Well, I have my N numbers, so now we move on to the next steps.
I had a very nice conversation with the FAA’s Flight Standards office Friday afternoon. Among other things we discussed form 8050-88. That is the form that must be filled out by the “manufacturer” of an aircraft to be registered with the FAA. In my case, one of my birds was completely manufactured by DJI, but the other was assembled with parts from DJI and several other sourceso.
My Bird 1 – Phantom 2 Vision came out of a DJI box from B&H Photo so it can’t be represented as “assembled” in the US. It’s a “foreign” product. The California DJI branch web site that was run by Colin Quinn, DJIinnovations.com, now forwards back to DJI.com, where the US phone contact now redirects to TheNerds.net in Miami ….which is where you can spend hours listening to a repeating message about when how soon they will answer… which they never do.
The prospects for my Bird 2 (Phantom 2 H3D3) may be better- it was assembled in Jacksonville of parts from several sources, to which I added the GoPro, I may be able to convince Chad at UAV-Outlet to provide the documentation on the FAA 8050-88 form which I can then submit to the FAA Aircraft Registration division along with the $5 registration fee.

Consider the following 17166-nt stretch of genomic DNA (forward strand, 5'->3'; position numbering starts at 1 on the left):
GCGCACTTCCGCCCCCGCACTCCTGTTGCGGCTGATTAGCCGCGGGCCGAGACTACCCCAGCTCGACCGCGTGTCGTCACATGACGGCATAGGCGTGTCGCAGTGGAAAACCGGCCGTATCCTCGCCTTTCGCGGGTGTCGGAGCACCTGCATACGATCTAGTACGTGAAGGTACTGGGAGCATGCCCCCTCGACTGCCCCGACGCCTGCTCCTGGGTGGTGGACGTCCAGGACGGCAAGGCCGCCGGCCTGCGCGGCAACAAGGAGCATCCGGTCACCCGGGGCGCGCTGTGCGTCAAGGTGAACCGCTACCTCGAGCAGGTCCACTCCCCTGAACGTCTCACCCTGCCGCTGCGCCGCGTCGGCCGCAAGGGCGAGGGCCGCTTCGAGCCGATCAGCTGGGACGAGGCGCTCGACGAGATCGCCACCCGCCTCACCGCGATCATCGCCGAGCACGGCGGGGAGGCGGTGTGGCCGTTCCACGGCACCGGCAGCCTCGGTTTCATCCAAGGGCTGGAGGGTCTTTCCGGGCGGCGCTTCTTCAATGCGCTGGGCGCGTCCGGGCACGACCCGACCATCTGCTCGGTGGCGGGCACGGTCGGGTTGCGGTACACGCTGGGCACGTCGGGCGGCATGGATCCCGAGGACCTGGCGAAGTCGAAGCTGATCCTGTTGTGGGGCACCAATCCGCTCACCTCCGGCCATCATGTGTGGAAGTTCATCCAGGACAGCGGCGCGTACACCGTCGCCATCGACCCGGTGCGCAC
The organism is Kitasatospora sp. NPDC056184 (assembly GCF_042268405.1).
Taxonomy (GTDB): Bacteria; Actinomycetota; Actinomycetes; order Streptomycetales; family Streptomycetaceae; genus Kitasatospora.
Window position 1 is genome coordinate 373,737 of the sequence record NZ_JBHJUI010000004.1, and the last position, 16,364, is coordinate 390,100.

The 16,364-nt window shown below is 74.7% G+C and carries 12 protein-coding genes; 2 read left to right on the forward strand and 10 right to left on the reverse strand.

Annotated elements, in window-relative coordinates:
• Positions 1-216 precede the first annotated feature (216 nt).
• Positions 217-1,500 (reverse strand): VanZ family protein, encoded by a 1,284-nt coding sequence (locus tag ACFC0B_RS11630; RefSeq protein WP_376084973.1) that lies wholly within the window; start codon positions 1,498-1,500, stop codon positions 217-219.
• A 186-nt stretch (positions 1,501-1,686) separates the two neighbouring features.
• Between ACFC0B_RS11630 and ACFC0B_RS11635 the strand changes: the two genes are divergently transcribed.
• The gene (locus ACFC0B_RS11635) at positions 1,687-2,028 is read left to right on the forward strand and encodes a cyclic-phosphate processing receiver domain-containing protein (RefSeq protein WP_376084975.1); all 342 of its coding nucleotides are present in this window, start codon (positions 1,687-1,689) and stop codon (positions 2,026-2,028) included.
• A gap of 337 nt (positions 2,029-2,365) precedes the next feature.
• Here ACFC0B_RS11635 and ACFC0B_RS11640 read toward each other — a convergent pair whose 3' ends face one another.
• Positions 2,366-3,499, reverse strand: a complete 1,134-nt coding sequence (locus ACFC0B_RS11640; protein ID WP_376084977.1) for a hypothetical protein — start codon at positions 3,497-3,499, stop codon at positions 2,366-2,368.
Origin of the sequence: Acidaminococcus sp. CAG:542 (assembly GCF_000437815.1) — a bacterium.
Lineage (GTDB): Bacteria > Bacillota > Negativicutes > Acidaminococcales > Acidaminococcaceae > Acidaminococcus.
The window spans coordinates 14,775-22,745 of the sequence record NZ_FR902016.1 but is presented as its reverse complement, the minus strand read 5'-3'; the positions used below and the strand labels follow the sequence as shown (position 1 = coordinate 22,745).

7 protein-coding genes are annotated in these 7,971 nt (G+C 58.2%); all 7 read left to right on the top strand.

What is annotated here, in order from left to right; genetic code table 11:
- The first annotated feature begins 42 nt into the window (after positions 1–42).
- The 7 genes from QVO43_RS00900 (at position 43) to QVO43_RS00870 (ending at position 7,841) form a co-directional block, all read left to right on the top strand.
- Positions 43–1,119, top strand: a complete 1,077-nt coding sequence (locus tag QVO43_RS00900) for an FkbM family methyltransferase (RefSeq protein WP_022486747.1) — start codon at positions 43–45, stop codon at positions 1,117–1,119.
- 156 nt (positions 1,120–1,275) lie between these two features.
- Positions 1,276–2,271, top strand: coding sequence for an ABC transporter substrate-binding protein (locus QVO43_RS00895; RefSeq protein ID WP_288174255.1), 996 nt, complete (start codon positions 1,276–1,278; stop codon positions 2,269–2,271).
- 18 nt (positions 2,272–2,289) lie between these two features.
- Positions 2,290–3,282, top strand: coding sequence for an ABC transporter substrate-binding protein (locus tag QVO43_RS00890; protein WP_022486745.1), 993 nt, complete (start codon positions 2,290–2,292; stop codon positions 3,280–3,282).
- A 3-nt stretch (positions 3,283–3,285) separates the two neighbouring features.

The form 8130-6, Application for Airwortiness Certificate may be a bit more challenging.
(Are we having fun yet?)
The person I contacted at the FAA registration office this afternoon confirmed that we can expect the “new” rules for UAV/UAS will not really be “new”, but will fit the existing standards for “regular” aircraft. We can expect adaptations for UAVs not too different from those for gliders, but the FAA will not be writing a new book of regs just for UAVs. But I think we knew that, which is why I am following about the same path I might be taking if I had just bought a Cessna off the assembly line, to see where it leads.
I’m running into “dust” from others on the same path but I have not encountered anyone directly; people in the FAA who say things like “Yeah, somebody else asked me that question”.
At one point I was directed to contact Richard Scheibel for his wisdom. Richard heads the Orlando office for FAA Flight Standards, and I was told that he has been handling “some of the many inquiries” starting to come in from UAV operators like myself hoping to begin the process in anticipation of the expected requirements.
However, I was not successful in contacting Mr. Scheibel.